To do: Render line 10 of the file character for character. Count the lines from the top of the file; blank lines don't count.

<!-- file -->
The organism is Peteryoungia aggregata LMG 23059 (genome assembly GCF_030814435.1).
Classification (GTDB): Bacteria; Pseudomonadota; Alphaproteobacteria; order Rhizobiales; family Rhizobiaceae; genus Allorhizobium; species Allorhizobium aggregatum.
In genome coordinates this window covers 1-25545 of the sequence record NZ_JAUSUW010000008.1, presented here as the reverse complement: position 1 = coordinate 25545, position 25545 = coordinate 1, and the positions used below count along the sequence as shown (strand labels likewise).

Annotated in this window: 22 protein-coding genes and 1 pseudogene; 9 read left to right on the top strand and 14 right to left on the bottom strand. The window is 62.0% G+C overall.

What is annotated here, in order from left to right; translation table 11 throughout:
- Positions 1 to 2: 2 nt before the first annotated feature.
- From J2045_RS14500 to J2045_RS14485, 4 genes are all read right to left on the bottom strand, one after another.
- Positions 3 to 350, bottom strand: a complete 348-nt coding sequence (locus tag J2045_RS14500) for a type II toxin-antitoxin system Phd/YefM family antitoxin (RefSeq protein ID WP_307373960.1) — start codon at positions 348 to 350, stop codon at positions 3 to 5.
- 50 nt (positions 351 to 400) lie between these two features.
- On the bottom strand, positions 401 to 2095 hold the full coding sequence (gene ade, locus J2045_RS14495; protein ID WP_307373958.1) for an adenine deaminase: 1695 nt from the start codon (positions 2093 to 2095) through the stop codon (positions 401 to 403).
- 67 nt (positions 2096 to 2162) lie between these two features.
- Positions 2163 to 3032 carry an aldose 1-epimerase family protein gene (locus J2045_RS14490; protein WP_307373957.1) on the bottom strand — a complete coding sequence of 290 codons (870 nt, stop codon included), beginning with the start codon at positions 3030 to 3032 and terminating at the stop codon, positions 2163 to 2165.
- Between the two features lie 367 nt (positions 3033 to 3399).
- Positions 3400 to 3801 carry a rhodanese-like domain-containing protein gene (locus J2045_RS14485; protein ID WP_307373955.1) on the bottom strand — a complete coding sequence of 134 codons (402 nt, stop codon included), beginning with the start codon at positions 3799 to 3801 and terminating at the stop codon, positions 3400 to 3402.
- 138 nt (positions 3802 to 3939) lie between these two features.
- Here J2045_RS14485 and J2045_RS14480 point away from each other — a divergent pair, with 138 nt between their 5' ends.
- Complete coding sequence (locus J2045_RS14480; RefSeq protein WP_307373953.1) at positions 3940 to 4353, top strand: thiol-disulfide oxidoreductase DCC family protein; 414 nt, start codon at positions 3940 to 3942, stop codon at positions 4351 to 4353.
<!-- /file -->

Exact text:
- On the bottom strand, positions 401 to 2095 hold the full coding sequence (gene ade, locus J2045_RS14495; protein ID WP_307373958.1) for an adenine deaminase: 1695 nt from the start codon (positions 2093 to 2095) through the stop codon (positions 401 to 403).